The NFL Scouting Combine is just a few days away. Kickers, punters, offensive linemen and tight ends will start things off on Saturday. But let's be honest, there is only so much we can ascertain by watching 300-pound lineman running the 40-yard dash and putting up ridiculous number of reps on the bench. And I don't think the kicking competition will draw much fan interest.
The real action will come once the skill position players take to the field on Sunday. We know Clemson running back C.J. Spiller is going to run a sub-4.4 forty. We know safeties Eric Berry and Earl Thomas are going to impress. And unfortunately we won't get to see Notre Dame quarterback Jimmy Clausen, Oklahoma quarterback Sam Bradford or Florida quarterback Tim Tebow throw the football.
So who are the players to watch as you hunker down to get a look at the fresh crop of potential NFL superstars get poked and prodded by NFL scouts? Who may surprise and who could really help or hurt their draft grade? Below is a list of players to watch closely at this year's NFL Scouting Combine.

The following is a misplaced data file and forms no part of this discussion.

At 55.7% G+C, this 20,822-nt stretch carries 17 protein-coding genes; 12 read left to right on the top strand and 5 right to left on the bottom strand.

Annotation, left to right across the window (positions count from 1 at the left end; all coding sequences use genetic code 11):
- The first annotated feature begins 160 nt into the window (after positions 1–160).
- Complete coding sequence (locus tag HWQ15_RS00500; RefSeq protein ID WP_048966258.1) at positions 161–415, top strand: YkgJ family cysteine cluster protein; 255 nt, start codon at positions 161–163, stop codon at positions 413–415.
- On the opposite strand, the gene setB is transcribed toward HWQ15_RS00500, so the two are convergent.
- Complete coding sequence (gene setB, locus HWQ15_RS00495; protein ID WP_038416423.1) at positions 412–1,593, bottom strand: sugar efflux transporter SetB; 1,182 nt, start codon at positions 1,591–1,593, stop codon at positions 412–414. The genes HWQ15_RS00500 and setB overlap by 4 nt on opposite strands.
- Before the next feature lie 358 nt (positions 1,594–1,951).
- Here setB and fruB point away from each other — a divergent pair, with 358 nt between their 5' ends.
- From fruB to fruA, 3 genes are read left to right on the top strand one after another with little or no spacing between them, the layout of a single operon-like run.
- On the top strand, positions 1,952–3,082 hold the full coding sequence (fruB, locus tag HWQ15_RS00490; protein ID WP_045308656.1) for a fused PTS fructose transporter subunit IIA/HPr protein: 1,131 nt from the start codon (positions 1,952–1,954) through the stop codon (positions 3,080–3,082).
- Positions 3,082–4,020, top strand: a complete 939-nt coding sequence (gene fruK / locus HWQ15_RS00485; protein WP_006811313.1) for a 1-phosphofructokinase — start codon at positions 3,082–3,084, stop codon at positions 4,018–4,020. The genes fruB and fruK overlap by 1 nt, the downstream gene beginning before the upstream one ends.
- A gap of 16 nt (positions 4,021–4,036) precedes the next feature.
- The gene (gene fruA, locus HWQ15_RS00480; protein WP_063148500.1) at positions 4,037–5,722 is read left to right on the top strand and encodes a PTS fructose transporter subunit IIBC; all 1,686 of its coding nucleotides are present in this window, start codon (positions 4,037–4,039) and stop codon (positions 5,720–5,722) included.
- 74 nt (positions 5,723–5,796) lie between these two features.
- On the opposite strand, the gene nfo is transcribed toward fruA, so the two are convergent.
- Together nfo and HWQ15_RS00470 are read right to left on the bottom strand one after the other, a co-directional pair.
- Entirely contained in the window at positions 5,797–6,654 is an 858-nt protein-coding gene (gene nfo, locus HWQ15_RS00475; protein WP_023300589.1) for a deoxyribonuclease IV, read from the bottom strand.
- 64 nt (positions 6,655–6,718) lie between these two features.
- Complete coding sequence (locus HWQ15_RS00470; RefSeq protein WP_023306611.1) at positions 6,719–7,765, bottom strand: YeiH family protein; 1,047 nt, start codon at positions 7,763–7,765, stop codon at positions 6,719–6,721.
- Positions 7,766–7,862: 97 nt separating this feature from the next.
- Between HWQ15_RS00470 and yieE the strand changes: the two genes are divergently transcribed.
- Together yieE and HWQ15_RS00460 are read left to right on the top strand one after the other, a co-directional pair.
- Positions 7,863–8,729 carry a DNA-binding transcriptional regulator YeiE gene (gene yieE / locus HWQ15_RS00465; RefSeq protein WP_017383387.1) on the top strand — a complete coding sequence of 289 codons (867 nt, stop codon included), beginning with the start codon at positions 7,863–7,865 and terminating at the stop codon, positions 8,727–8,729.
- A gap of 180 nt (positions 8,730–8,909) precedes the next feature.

Dan LeFevour, QB, Central Michigan
With Clausen and Bradford sitting this one out, it opens the door for quarterbacks like Texas’ Colt McCoy and Central Michigan’s Dan LeFevour to shine. Once the scouts are through watching LeFevour run and pass, we feel he will be moving up draft boards.
Mike Kafka, QB, Northwestern
Kafka is one of the sleeper quarterbacks of the 2010 NFL Draft. He has NFL size, he can move and he can throw, as evidenced by his 3400+ yards passing last season. I want to see how he looks throwing next to the other top quarterbacks at the combine. This will go a long way in determining if he will hear his name called on draft day or if he will have to catch on as an undrafted free agent.
John Skelton, QB, Fordham